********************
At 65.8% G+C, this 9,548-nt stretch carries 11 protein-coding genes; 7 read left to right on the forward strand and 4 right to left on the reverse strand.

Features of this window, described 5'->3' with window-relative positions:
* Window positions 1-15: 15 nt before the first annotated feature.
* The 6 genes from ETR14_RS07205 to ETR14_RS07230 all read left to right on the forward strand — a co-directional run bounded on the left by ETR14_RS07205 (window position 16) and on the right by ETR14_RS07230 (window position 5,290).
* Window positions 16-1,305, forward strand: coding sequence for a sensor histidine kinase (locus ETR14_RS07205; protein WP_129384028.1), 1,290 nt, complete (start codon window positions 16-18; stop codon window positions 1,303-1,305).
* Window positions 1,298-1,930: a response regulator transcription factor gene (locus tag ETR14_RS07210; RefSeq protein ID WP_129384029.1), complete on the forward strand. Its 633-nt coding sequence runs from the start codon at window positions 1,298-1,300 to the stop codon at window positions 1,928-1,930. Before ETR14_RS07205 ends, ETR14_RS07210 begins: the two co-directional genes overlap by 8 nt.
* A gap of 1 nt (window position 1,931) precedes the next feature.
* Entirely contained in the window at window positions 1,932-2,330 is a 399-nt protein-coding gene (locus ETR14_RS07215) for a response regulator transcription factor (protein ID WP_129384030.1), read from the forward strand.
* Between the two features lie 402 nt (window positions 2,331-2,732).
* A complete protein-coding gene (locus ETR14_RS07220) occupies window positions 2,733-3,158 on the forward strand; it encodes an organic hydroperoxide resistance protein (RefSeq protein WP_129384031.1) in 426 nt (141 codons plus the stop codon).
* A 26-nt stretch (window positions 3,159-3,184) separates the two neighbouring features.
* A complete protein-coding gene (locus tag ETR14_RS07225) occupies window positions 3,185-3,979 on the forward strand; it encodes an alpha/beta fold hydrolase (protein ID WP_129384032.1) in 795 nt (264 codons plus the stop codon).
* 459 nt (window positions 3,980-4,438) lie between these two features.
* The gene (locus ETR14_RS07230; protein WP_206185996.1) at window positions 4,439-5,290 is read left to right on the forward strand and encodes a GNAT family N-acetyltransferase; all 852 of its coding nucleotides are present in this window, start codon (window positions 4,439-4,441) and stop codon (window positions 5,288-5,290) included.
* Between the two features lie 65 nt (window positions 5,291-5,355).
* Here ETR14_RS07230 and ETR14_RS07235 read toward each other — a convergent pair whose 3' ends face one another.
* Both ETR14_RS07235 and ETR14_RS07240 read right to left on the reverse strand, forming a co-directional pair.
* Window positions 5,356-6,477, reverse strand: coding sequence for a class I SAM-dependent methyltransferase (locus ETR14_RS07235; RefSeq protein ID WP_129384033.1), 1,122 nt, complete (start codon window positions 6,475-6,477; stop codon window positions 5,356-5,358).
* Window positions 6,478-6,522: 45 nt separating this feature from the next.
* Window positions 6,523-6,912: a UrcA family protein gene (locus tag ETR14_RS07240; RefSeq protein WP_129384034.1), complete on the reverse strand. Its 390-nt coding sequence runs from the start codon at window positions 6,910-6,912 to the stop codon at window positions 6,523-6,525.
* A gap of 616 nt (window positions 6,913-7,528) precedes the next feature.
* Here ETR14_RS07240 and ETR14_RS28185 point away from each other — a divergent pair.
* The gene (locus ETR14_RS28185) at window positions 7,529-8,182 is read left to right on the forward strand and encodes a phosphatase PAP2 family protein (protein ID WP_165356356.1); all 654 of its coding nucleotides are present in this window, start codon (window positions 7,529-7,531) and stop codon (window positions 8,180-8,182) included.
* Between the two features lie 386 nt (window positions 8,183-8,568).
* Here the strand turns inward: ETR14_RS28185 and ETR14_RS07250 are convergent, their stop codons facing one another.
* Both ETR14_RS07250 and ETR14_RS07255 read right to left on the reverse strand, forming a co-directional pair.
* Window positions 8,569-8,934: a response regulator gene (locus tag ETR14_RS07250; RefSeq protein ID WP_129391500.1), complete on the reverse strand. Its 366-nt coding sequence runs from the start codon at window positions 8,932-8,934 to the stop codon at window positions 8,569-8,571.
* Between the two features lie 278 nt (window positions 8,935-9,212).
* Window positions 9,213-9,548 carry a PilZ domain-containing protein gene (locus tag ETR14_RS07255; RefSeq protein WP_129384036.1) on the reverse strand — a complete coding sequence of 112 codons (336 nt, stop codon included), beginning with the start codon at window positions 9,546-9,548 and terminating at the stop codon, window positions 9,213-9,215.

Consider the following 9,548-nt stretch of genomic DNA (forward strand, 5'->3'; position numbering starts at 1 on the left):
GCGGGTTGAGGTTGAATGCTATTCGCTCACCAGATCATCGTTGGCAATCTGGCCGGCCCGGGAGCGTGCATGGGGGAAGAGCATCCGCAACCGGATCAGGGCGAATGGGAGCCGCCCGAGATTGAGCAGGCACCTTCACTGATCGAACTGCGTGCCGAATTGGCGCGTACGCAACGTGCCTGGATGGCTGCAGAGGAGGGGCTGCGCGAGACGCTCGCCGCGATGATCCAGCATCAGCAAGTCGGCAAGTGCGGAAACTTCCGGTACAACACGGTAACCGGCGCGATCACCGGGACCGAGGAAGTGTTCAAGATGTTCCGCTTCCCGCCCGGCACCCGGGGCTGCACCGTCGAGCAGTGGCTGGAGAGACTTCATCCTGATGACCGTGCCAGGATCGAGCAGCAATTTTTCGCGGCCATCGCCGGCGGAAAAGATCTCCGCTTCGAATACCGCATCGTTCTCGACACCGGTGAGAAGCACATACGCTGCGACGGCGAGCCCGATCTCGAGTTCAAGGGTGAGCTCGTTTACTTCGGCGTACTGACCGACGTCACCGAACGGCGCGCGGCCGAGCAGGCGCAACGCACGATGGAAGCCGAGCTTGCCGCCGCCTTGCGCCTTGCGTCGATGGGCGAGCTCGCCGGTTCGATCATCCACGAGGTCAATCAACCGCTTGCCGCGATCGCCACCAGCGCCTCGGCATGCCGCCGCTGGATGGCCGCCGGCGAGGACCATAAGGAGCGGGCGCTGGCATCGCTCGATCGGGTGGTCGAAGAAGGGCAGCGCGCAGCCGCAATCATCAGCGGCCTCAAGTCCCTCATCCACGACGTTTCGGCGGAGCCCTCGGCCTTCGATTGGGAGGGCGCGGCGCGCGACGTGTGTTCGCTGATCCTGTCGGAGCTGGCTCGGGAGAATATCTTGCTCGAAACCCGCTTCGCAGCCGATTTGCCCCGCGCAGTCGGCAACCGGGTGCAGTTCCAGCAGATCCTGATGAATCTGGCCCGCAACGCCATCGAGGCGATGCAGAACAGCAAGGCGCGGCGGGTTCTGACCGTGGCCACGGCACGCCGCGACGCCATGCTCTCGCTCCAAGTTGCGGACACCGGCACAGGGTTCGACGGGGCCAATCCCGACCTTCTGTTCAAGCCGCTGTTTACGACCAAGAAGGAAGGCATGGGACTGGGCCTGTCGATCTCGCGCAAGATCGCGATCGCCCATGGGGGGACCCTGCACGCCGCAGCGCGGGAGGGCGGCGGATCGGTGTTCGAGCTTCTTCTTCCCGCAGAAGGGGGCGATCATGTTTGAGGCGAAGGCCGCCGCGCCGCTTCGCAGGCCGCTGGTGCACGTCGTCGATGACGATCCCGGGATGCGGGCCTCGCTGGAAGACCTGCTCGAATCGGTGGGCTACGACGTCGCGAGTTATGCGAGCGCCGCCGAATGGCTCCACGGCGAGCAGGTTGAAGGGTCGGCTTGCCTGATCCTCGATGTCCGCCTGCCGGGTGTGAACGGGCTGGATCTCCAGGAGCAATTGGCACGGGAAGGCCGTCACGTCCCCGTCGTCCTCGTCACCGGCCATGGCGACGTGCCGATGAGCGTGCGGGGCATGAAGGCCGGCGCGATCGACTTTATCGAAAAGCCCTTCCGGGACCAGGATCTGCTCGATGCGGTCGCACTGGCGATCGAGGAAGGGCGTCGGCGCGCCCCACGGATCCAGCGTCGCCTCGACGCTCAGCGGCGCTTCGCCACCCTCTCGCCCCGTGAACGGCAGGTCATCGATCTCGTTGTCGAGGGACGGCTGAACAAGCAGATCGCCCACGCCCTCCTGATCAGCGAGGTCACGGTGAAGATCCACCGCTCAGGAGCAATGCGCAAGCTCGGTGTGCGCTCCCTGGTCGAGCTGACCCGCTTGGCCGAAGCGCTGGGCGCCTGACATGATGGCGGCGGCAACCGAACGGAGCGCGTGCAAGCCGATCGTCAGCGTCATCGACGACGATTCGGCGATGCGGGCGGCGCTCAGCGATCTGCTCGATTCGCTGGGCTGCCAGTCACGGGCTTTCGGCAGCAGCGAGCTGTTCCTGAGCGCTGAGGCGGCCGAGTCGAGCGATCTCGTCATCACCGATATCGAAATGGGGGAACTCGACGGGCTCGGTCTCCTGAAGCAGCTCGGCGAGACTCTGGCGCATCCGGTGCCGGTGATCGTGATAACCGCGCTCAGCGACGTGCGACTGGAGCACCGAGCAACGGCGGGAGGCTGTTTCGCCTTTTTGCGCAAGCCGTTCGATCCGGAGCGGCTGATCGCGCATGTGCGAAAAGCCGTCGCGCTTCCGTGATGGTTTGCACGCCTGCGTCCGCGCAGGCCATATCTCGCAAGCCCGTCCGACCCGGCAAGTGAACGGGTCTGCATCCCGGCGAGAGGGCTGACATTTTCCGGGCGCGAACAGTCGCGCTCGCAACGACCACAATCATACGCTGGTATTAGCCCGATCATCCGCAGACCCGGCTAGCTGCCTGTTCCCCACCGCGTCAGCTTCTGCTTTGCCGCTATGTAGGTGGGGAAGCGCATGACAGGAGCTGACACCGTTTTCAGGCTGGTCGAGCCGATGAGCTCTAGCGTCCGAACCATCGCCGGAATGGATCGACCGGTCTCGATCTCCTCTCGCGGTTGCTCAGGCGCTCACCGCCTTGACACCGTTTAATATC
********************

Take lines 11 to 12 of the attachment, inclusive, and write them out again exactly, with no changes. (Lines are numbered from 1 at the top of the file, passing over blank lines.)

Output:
* A 26-nt stretch (window positions 3,159-3,184) separates the two neighbouring features.
* A complete protein-coding gene (locus tag ETR14_RS07225) occupies window positions 3,185-3,979 on the forward strand; it encodes an alpha/beta fold hydrolase (protein ID WP_129384032.1) in 795 nt (264 codons plus the stop codon).